Cary Grant, former manager of the Dufferin pub and a supportive father figure to many, died after a lengthy illness Dec 20. He was 74 years old.
Born in Cape Breton, Nova Scotia, on March 7, 1939, Grant was the only child of Edward and Hazel Grant. Predeceased by both parents, he is survived by his partner of 32 years, Jerry Hatchard.
Hatchard could not be reached for comment, but longtime friends are remembering Grant as a selfless, kind, down-to-earth and generous man.
“When he was managing the bar he was one of the gang, and we had a lot of fun with him,” says Earnie Doyle, a regular former patron of the Dufferin.
Grant managed the popular gay bar, which sat at the corner of Seymour and Smithe streets, on and off for at least a decade. The Dufferin became an important place for Grant and a host of hustlers, go-go dancers, drag queens and patrons who regularly congregated over cheap pints, raunchy jokes, campy entertainment and infectious laughter.
Grant made the edgy, gritty, dimly lit tavern a welcoming space for all genders, sexual orientations and classes. It was a place where patrons celebrated, mourned, hooked up, broke up and built lasting friendships.
“You really got a full cross-section of everybody in there,” says former Dufferin entertainer Paige Turner. “I spent so much time there that it felt like home. It was my living room.”
“It’s got a lot of charm,” Grant told Xtra in 2004. “That’s probably the last [gay bar] of its kind in North America. It’s a community centre. It’s a street bar. It caters to everybody, from the very rich to the very poor.”
“He was like a father,” Turner says. “If you had a problem you could go to him and he would stop and listen.”
“If the patrons drank too much, he would ask for their car keys and give them a room upstairs in the hotel. He wanted to make sure everyone was safe,” she adds.
Grant’s generosity was particularly appreciated during the holidays, when he would host an annual Christmas dinner for patrons, an act of kindness inspired by his own struggles with loneliness as a teen growing up in Toronto, Turner says. “Christmas was the time [Grant] found the loneliest, and he always wanted people to feel love and have a safe place to go.”
"I can paint a picture of this lonely gay kid in Toronto,” Grant told Xtra in 2004. “When Christmas Day came around, and, being a bit of a loner, I didn't have places to go. At the Dufferin we just put the food out. We don't announce it. We don't advertise it. Just anyone that comes in has something to eat. I've always felt that people have to maintain their dignity and their pride.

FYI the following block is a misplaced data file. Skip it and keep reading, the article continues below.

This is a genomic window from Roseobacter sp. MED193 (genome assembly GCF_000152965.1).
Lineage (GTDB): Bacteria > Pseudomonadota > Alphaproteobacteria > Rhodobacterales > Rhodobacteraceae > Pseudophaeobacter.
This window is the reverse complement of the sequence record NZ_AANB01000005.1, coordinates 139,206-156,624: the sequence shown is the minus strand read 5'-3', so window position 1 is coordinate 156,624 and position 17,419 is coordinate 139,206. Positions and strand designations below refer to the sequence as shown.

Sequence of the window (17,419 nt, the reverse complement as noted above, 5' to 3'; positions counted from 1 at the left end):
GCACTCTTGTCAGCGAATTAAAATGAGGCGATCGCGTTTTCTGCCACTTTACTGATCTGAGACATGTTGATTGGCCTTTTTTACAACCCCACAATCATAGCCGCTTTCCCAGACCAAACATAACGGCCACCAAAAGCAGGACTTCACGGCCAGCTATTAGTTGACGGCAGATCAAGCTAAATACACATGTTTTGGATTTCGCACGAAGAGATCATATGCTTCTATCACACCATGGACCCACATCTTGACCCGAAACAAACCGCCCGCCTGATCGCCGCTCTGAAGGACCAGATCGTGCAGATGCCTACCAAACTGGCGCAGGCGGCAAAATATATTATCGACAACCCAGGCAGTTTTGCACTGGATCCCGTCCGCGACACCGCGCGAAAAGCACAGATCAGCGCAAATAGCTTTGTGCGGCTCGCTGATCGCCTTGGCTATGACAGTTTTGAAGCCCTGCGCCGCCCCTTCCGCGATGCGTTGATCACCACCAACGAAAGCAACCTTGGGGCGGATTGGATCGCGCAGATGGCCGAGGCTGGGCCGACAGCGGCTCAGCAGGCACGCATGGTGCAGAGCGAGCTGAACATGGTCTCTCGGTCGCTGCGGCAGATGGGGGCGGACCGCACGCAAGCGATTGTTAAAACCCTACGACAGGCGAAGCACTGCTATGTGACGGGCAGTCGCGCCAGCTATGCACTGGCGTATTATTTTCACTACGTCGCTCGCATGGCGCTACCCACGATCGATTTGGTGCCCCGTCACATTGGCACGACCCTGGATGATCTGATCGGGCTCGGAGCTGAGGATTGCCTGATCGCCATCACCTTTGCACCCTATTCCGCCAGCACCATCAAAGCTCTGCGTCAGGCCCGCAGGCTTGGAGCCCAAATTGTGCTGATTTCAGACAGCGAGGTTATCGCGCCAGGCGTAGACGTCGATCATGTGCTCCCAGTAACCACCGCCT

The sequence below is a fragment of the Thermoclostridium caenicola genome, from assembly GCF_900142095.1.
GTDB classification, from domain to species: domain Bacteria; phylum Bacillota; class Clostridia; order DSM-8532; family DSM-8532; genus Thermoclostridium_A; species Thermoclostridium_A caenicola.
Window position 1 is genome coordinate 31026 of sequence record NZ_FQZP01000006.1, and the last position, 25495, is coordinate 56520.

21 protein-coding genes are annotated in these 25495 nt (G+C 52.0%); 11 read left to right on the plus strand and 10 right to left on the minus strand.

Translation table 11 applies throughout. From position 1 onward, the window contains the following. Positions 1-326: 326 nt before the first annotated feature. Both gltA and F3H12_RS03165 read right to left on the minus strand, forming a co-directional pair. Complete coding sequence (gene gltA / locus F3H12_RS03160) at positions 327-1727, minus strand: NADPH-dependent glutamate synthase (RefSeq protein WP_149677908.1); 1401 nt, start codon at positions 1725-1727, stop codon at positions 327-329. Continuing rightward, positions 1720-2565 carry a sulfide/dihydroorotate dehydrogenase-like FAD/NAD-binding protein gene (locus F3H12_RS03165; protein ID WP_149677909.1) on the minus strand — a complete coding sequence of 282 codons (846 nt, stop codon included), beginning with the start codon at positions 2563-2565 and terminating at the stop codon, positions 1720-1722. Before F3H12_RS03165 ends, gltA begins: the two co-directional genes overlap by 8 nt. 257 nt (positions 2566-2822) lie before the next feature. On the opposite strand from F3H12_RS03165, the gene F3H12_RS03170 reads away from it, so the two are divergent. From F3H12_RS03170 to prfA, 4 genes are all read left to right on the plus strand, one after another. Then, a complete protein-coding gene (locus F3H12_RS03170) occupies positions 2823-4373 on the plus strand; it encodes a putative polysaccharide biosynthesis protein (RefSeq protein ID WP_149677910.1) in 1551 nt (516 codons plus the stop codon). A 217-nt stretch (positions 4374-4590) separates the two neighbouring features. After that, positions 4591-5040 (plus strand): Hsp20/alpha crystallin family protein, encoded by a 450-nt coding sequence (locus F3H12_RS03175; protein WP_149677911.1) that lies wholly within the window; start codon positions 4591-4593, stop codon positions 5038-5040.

"The Dufferin puts in some money; I put in some money," he said. "We do it for the street people. There's a lot of people in less fortunate circumstances, and rather than identify them, we just do it [the Christmas dinner] for everybody. They have to maintain their dignity."
“He was a very honest, loving, trustworthy man and a true brother to me,” Byron Longclaws says.
Longclaws, former chief of the Greater Vancouver Native Cultural Society, chose Grant as his honorary chief in 1996. “I chose him because he was manager of the Dufferin and he helped promote and do shows for fundraising,” Longclaws says.
Grant hosted fundraising events weekly at the Dufferin and gave countless donations to community charities through the work of groups such as the Dogwood Monarchist Society, the House of Just Cuz and the Knights of Malta. “[Grant] was very openhearted to a lot of people in the community, not just the Native Society, but to all societies,” Longclaws says.
When the Dufferin changed ownership and eventually closed its doors in 2007, Grant was still on the frontlines, lobbying for the iconic gay pub. “He tried to hold on to [the Dufferin] as much as he could,” Turner says. “It was a huge battle for him. He really left his stamp on the bar. You could feel his spirit throughout it.”
“Once the Dufferin went, the whole feeling of community went,” Turner says quietly.
“After the Dufferin had closed, we had to realize that there wouldn’t be another place like it — and there will never be another man like Cary for the community,” Longclaws says.
“He was the Dufferin,” says Al Houston, who worked as a doorman at the bar. “He saw that I was struggling with personal issues and he offered me a job, and we became friends.”
“If he could help, he was there to help,” Houston says. “Cary was respected by many.”
When pressed to define Grant’s character in a few words, Turner falls silent.
“It’s really hard to put who Cary was into words,” she says softly. “He really believed in bringing the community together . . . He was an amazing person with a heart of gold.”